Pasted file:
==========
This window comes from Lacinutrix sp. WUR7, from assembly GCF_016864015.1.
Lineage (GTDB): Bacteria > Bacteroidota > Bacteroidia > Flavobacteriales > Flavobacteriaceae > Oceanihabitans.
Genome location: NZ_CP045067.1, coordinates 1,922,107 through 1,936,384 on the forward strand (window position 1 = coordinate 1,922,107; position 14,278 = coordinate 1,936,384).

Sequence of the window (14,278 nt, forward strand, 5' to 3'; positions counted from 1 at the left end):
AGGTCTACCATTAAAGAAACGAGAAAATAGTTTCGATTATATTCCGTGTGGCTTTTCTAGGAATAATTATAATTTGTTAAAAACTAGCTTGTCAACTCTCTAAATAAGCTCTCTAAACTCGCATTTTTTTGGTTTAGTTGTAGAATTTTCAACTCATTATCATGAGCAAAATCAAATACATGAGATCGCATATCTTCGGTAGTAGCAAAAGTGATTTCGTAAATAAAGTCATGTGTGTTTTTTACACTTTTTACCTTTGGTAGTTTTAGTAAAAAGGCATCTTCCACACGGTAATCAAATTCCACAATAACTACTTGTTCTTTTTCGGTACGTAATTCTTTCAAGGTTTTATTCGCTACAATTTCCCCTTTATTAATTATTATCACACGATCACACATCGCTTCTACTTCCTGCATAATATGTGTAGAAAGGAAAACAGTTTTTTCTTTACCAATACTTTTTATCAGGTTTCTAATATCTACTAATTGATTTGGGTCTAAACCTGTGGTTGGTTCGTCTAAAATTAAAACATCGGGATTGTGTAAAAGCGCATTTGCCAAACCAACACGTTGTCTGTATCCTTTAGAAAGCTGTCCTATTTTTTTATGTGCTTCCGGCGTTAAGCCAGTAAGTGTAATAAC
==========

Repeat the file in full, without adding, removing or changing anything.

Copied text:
This window comes from Lacinutrix sp. WUR7, from assembly GCF_016864015.1.
Lineage (GTDB): Bacteria > Bacteroidota > Bacteroidia > Flavobacteriales > Flavobacteriaceae > Oceanihabitans.
Genome location: NZ_CP045067.1, coordinates 1,922,107 through 1,936,384 on the forward strand (window position 1 = coordinate 1,922,107; position 14,278 = coordinate 1,936,384).

Sequence of the window (14,278 nt, forward strand, 5' to 3'; positions counted from 1 at the left end):
AGGTCTACCATTAAAGAAACGAGAAAATAGTTTCGATTATATTCCGTGTGGCTTTTCTAGGAATAATTATAATTTGTTAAAAACTAGCTTGTCAACTCTCTAAATAAGCTCTCTAAACTCGCATTTTTTTGGTTTAGTTGTAGAATTTTCAACTCATTATCATGAGCAAAATCAAATACATGAGATCGCATATCTTCGGTAGTAGCAAAAGTGATTTCGTAAATAAAGTCATGTGTGTTTTTTACACTTTTTACCTTTGGTAGTTTTAGTAAAAAGGCATCTTCCACACGGTAATCAAATTCCACAATAACTACTTGTTCTTTTTCGGTACGTAATTCTTTCAAGGTTTTATTCGCTACAATTTCCCCTTTATTAATTATTATCACACGATCACACATCGCTTCTACTTCCTGCATAATATGTGTAGAAAGGAAAACAGTTTTTTCTTTACCAATACTTTTTATCAGGTTTCTAATATCTACTAATTGATTTGGGTCTAAACCTGTGGTTGGTTCGTCTAAAATTAAAACATCGGGATTGTGTAAAAGCGCATTTGCCAAACCAACACGTTGTCTGTATCCTTTAGAAAGCTGTCCTATTTTTTTATGTGCTTCCGGCGTTAAGCCAGTAAGTGTAATAAC